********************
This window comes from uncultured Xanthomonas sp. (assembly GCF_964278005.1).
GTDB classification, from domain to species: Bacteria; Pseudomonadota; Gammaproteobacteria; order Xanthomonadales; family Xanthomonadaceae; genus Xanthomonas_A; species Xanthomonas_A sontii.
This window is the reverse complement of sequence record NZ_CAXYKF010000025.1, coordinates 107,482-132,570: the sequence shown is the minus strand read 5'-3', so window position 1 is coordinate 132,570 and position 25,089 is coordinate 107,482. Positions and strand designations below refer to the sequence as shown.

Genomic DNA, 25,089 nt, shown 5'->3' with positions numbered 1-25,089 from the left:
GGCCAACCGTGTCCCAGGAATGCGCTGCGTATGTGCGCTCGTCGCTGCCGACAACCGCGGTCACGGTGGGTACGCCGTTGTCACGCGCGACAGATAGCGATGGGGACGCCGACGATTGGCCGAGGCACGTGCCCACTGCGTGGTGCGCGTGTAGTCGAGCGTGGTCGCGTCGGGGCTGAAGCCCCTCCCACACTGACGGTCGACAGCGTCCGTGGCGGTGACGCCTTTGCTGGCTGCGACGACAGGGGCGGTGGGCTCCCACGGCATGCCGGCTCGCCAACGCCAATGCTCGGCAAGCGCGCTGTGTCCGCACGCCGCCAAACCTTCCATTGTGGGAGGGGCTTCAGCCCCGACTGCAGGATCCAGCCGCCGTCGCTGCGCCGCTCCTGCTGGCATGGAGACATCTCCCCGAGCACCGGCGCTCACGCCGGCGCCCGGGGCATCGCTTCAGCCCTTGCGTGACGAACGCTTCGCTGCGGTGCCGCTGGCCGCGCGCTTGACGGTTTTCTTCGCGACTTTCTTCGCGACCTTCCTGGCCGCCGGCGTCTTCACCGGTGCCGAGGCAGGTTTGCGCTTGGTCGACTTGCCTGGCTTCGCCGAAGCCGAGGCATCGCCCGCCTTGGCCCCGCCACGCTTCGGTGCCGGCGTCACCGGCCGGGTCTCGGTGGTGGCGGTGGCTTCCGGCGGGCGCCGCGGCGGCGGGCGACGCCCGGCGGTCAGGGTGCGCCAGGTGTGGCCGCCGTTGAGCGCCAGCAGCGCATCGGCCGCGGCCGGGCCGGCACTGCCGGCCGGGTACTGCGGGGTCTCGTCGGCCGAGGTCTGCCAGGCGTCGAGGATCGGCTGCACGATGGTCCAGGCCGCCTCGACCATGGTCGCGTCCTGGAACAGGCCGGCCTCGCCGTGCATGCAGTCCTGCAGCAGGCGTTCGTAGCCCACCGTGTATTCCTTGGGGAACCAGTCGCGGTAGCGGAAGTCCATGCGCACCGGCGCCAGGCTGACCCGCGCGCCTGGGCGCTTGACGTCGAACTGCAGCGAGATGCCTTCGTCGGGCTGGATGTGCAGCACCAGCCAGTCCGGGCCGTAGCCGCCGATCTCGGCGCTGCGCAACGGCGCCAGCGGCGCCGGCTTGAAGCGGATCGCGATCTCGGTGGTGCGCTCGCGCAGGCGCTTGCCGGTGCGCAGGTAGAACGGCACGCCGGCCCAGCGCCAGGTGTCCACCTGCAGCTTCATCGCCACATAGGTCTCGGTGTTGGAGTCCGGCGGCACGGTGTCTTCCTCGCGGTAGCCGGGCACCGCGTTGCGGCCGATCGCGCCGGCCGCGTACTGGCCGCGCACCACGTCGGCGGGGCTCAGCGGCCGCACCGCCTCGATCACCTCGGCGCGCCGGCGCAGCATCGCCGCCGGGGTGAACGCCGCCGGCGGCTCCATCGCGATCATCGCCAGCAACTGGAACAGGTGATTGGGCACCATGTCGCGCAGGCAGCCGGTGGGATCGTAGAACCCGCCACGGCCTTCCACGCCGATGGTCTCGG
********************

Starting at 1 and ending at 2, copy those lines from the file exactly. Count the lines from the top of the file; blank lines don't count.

This window comes from uncultured Xanthomonas sp. (assembly GCF_964278005.1).
GTDB classification, from domain to species: Bacteria; Pseudomonadota; Gammaproteobacteria; order Xanthomonadales; family Xanthomonadaceae; genus Xanthomonas_A; species Xanthomonas_A sontii.